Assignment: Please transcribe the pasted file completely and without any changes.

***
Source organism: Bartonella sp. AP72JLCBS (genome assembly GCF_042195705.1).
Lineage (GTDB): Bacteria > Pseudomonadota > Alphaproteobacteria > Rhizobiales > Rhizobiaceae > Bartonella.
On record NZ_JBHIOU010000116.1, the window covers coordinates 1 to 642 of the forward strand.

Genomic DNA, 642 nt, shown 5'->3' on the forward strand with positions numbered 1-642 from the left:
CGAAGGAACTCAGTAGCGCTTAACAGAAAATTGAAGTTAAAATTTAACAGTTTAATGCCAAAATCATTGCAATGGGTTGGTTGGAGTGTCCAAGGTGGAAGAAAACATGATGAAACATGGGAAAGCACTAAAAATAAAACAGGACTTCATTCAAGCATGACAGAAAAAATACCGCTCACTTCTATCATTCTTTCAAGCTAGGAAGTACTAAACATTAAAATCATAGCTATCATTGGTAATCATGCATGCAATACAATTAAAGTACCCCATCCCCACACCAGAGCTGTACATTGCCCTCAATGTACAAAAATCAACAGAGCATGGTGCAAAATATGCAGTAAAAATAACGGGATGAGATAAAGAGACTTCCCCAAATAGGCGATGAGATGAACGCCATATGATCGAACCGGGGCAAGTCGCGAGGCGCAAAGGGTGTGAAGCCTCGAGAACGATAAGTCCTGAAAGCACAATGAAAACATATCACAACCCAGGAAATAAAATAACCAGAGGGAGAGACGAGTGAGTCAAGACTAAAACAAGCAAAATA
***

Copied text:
Source organism: Bartonella sp. AP72JLCBS (genome assembly GCF_042195705.1).
Lineage (GTDB): Bacteria > Pseudomonadota > Alphaproteobacteria > Rhizobiales > Rhizobiaceae > Bartonella.
On record NZ_JBHIOU010000116.1, the window covers coordinates 1 to 642 of the forward strand.

Genomic DNA, 642 nt, shown 5'->3' on the forward strand with positions numbered 1-642 from the left:
CGAAGGAACTCAGTAGCGCTTAACAGAAAATTGAAGTTAAAATTTAACAGTTTAATGCCAAAATCATTGCAATGGGTTGGTTGGAGTGTCCAAGGTGGAAGAAAACATGATGAAACATGGGAAAGCACTAAAAATAAAACAGGACTTCATTCAAGCATGACAGAAAAAATACCGCTCACTTCTATCATTCTTTCAAGCTAGGAAGTACTAAACATTAAAATCATAGCTATCATTGGTAATCATGCATGCAATACAATTAAAGTACCCCATCCCCACACCAGAGCTGTACATTGCCCTCAATGTACAAAAATCAACAGAGCATGGTGCAAAATATGCAGTAAAAATAACGGGATGAGATAAAGAGACTTCCCCAAATAGGCGATGAGATGAACGCCATATGATCGAACCGGGGCAAGTCGCGAGGCGCAAAGGGTGTGAAGCCTCGAGAACGATAAGTCCTGAAAGCACAATGAAAACATATCACAACCCAGGAAATAAAATAACCAGAGGGAGAGACGAGTGAGTCAAGACTAAAACAAGCAAAATA